Quality control/trustworthiness

The lead researcher was open about her positionality as a medical doctor, which helped to ensure that participants were aware of her background knowledge and the limitations of the health systems. The “bracketing off” method, which recognises the influence of positionality on the research process and outcomes [26] was deployed and use of a reflexive diary to document decisions taken, information around the iterative coding process, and emerging themes. At the end of each interview, the answers participants provided were summarised back to participants to check shared meaning through member checking [27]. A periodic audit trail, and discussion of the research process, was also conducted with co-authors at the Liverpool School of Tropical Medicine.

Data analysis

The transcribed interviews were analysed inductively, using the framework approach and NVivo 12 software [22, 28, 29]. It provided a rigorous, but flexible basis for elucidating themes [29]. This allowed for situating findings within a larger discourse and making inferences of links between themes. The transactional framework was used to supoprt the production of an explanatory account of the research data based on emerging themes. It clearly shows the relationship between the health system, CHW performance and the factors that influence these within a much wider context.


To protect participant and location identity, pseudonyms were used (Table 1).

Table 1 Participant details

Three key themes emerged from our analysis given the inducive approach taken. (1) narratives on how the health system works (including sub themes on the selection and role of CHWs and the role of supervisors and role allocation) (2) barriers to task sharing (including barriers to performancebarriers associated with community and household conflict, the farming season and system hindrances); and (3) enablers including intrinsic motivation and community development.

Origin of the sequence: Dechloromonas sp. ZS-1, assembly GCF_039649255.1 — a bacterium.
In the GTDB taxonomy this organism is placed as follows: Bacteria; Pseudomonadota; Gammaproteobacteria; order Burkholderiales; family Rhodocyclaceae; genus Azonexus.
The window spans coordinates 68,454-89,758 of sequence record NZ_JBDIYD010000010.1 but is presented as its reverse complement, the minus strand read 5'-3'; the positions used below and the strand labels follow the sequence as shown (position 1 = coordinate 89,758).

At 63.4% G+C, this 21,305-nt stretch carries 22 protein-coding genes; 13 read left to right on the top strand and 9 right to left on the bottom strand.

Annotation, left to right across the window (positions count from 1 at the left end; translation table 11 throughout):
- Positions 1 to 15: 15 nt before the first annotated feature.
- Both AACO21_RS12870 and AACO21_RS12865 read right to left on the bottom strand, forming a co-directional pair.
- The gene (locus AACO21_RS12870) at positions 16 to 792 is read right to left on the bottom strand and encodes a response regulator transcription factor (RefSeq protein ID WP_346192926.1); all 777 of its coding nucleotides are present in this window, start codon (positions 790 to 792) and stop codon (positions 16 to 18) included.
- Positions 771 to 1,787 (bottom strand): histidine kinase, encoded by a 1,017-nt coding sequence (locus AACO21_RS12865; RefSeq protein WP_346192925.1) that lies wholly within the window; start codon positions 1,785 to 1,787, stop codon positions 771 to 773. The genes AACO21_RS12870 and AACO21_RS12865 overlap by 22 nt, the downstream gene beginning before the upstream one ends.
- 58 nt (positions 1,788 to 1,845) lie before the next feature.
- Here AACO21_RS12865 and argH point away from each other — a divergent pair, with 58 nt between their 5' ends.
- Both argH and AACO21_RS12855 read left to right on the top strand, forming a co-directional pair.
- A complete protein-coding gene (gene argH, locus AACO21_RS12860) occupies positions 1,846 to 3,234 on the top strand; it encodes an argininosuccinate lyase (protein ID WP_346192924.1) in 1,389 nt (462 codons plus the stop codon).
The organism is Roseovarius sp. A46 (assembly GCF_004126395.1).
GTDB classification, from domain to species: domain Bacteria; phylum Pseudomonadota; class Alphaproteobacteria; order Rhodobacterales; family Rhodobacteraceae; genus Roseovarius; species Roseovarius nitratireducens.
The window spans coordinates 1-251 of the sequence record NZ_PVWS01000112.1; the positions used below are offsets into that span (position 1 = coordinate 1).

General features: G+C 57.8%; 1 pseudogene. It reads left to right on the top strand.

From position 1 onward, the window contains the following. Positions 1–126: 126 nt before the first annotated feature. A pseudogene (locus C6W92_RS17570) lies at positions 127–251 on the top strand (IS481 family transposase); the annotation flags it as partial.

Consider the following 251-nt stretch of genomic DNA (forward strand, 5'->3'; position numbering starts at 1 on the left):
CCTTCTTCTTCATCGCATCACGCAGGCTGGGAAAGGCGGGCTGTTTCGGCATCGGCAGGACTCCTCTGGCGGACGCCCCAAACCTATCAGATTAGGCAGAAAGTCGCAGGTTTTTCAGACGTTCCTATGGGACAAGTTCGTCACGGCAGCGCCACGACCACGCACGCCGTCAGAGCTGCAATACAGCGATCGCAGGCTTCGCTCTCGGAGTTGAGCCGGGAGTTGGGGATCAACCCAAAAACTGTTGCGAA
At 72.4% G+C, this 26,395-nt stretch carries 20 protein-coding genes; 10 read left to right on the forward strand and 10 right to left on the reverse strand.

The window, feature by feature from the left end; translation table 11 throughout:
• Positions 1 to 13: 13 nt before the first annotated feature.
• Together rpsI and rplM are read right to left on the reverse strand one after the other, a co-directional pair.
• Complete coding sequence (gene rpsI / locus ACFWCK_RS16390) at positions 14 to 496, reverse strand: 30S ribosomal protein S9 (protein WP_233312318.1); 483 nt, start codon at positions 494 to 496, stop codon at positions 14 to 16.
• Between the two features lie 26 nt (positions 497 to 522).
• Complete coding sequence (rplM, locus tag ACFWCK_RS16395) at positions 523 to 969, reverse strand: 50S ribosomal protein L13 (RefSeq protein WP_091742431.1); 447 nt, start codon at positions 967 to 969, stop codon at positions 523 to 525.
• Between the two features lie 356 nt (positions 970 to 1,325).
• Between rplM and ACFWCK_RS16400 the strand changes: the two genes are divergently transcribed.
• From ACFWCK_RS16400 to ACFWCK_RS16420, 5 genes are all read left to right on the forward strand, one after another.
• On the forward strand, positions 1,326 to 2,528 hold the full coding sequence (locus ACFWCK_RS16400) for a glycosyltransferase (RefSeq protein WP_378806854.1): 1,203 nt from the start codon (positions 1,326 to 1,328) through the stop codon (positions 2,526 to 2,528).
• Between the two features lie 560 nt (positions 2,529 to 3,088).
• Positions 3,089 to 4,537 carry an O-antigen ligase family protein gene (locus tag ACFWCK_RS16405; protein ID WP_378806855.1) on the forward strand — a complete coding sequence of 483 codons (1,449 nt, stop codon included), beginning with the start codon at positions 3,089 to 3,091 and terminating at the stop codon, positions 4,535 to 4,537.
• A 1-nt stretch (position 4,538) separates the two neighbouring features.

Theme 1: The community health system in context: how the health system works

Selection and the role of CHWs

Study participants (CHWs and facility heads) described how CHWs are selected by communities, with the involvement of relevant community stakeholders such as men, women, youth, and religious leaders. This selection is normally completed in collaboration with the existing health system and specifically the community head. However, a participant mentioned how selection processes, especially within border states, have been influenced by ethnoreligious crises.” You know we will have to put our own in these locations…(Male, CHW Supervisor, 15+ years of experience). The CHWs selected are generally dependent on the type of community and nature of the tasks.This is because communities have ther various health needs and sociocultural norms and recently the ethnoreligious crises have further narrowed the scope of CHWs that are selected. However, those of a certain ethnic and religious group are selected, whilst certain groups are left out of the selection process, due to fragile circumstances associated with the inclusion of non-indigenes who do not belong to the predominant religious group in that community.

The range of tasks performed by all CHWs were mainly promotive and preventive and none had purely curative or rehabilitative roles. Health promotion tasks included awareness creation including school-based deworming, mosquito net distributions, immunizations (especially polio). “I tell the district head about the distributions and he calls the community members to inform them…” (Male, CHW, 15+ years of experience). Some also focused on personal and environmental sanitation. Preventive tasks included distributing medicines, nets distributions, immunizations and very rarely (in one participant), school eye screening. There was more priority placed on communicable diseases control.